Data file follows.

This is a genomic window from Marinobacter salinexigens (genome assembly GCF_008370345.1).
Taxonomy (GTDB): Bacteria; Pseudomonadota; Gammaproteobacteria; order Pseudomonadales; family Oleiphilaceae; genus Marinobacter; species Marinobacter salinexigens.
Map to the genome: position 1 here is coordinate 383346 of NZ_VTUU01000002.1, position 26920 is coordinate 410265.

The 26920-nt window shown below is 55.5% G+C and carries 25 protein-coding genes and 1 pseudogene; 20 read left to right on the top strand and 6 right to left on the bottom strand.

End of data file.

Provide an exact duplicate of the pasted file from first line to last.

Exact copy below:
This is a genomic window from Marinobacter salinexigens (genome assembly GCF_008370345.1).
Taxonomy (GTDB): Bacteria; Pseudomonadota; Gammaproteobacteria; order Pseudomonadales; family Oleiphilaceae; genus Marinobacter; species Marinobacter salinexigens.
Map to the genome: position 1 here is coordinate 383346 of NZ_VTUU01000002.1, position 26920 is coordinate 410265.

The 26920-nt window shown below is 55.5% G+C and carries 25 protein-coding genes and 1 pseudogene; 20 read left to right on the top strand and 6 right to left on the bottom strand.